With the number of instances of Indian military planes being hit by birds — a serious flight safety hazard — increasing, the defence ministry is on the verge of placing an order for bird detection and monitoring radars for the IAF and the Navy.
These radars — 39 for the IAF and six for the Navy — are expected to keep flying safe for the environment and reduce bird-strike risk.
They are likely to cost upward of Rs. 250 crore.
A source said commercial bids for the proposed contract, pursued by four vendors, were opened last week clearing way for the deal to be signed soon. Military pilots have reported 504 bird hits between April 2011 and March 2014.
In addition, 47 bird strikes were recorded in the last four months alone, including one that led to a fatal crash.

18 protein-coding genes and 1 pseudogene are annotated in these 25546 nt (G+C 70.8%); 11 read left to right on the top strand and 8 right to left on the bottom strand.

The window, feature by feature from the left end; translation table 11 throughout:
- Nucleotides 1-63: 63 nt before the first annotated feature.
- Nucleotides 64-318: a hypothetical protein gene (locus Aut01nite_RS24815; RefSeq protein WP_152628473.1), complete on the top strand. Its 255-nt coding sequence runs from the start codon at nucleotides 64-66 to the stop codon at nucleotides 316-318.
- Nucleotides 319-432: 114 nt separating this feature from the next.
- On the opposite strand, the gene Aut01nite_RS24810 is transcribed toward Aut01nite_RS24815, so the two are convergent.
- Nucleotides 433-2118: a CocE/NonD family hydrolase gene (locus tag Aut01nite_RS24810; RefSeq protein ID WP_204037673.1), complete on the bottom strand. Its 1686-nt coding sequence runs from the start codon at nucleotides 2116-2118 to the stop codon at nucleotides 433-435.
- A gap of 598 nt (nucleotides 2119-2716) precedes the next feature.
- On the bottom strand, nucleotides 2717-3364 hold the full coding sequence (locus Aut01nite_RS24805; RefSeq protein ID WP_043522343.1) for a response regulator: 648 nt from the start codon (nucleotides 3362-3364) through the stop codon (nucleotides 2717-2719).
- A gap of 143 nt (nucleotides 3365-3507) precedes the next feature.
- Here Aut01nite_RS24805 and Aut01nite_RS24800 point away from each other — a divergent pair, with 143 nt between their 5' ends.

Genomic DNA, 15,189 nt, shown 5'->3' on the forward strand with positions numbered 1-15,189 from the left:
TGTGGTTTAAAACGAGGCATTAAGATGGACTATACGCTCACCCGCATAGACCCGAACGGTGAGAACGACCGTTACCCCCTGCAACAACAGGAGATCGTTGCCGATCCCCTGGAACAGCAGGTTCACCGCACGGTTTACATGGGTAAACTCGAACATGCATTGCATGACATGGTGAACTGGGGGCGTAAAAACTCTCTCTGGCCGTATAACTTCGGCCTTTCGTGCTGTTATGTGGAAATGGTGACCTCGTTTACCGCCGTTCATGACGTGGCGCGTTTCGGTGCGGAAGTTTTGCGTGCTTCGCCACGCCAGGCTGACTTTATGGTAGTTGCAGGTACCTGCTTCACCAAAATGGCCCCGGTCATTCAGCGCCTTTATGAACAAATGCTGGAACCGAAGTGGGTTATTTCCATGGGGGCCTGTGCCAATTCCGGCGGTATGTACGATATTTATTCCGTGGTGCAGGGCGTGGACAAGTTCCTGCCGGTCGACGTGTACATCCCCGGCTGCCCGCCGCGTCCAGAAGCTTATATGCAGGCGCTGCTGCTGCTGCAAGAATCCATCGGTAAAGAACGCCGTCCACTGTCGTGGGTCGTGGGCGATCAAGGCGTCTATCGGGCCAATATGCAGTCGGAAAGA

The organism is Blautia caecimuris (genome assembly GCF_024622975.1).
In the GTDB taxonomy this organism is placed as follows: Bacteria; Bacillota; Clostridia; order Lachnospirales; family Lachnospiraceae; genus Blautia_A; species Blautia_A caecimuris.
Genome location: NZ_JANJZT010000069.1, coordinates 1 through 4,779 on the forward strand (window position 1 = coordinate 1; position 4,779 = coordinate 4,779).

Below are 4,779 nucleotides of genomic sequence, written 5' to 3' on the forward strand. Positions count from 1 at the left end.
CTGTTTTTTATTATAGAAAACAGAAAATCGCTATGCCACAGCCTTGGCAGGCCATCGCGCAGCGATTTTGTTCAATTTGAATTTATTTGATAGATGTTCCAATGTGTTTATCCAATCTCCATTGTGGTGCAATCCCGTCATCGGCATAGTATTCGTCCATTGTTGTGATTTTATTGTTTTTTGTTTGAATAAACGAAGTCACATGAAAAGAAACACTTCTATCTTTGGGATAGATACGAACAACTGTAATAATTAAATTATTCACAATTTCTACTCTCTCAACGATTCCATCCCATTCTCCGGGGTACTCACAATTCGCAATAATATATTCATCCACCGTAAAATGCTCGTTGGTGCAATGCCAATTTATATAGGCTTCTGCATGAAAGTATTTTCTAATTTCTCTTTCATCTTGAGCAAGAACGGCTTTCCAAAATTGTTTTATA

Bird strikes mostly take place at low altitude, during takeoff and final approach, and inflict maximum damage on the engines. They account for 10% of accidents.
The radars being acquired are capable of real-time detection and tracking of bird activity, predicting their flight path, issuing bird-strike alerts to pilots and forecasting patterns to manage the avian risk.
The source said Bangalore-based Axis Aerospace and Technologies Limited is likely to be awarded the contract, as it is believed to be the lowest bidder.
Dutch firm Robin Radar Systems, OIS Advanced Technology and Data Patterns are also eyeing the deal.
The radars, to be mounted on trailers and deployed at airbases, can detect large birds (60 cm from beak to tail) at a distance of more than 11 km and small birds (21 cm) at six km. The detection ceiling of the radars is more than 10,000 feet.